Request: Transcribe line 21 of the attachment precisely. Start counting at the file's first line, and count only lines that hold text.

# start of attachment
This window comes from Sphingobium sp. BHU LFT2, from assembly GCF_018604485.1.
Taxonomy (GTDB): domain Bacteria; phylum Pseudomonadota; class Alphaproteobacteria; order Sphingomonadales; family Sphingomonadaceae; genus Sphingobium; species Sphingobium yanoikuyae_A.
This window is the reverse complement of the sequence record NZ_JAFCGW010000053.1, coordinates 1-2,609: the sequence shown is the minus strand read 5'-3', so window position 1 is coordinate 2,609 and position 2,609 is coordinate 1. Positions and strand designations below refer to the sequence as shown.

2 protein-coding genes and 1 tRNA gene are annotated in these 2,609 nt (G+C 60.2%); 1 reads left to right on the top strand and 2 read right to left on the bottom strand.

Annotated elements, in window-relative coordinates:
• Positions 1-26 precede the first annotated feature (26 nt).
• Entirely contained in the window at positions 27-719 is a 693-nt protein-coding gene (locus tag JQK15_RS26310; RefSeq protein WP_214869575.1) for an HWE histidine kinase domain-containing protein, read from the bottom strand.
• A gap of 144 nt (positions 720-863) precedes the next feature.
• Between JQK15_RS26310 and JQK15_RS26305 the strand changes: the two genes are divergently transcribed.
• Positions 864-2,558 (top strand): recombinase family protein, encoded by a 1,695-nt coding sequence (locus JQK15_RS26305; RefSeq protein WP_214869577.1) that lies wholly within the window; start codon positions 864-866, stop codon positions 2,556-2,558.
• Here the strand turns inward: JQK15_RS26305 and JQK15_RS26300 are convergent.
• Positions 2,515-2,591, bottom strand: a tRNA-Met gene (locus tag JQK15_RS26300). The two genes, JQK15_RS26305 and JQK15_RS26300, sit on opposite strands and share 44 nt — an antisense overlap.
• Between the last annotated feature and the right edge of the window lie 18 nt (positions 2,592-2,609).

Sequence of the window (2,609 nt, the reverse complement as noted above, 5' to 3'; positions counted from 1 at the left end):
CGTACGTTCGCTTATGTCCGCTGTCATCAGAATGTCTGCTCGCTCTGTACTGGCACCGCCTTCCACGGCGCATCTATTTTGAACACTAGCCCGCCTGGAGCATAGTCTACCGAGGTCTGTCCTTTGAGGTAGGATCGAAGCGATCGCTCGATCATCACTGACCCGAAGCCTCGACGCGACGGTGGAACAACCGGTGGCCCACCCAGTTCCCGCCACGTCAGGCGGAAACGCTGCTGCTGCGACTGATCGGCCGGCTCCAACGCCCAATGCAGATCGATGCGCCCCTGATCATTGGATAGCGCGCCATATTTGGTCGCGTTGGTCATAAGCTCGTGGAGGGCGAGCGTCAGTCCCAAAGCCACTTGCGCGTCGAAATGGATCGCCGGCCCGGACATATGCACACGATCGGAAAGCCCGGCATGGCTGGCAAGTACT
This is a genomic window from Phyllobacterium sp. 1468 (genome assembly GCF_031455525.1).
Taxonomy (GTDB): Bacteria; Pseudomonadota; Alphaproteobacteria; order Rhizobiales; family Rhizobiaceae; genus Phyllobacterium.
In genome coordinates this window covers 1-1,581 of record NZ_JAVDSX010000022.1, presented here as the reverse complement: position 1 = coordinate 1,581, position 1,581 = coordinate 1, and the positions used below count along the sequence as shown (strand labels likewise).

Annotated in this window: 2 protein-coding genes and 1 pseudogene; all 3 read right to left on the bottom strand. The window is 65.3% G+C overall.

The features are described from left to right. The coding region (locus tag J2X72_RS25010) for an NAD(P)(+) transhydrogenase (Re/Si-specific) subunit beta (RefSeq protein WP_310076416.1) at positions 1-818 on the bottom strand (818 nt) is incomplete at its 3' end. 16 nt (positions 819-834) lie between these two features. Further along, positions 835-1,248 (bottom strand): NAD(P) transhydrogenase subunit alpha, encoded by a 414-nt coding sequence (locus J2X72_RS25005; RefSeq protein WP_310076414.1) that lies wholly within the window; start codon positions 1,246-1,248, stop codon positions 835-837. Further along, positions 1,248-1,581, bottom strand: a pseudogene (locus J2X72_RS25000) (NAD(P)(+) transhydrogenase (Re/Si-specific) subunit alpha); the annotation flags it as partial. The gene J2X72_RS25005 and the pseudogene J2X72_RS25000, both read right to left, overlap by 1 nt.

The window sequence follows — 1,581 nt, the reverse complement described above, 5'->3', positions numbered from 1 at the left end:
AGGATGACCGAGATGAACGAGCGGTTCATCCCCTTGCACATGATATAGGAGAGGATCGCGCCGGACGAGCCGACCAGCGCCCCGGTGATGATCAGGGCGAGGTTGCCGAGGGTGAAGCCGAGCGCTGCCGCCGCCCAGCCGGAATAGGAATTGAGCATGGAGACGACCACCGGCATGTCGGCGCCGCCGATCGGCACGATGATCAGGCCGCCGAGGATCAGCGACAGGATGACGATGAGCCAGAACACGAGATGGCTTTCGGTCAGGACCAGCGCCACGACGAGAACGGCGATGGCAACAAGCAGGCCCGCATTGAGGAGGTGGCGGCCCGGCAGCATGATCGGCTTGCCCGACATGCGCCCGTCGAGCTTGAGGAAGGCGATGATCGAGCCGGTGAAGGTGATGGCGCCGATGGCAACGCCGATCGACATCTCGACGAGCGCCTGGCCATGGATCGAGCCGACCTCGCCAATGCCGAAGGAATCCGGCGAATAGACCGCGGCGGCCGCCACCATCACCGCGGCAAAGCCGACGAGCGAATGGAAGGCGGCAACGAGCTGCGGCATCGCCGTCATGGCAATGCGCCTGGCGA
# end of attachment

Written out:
The window sequence follows — 1,581 nt, the reverse complement described above, 5'->3', positions numbered from 1 at the left end: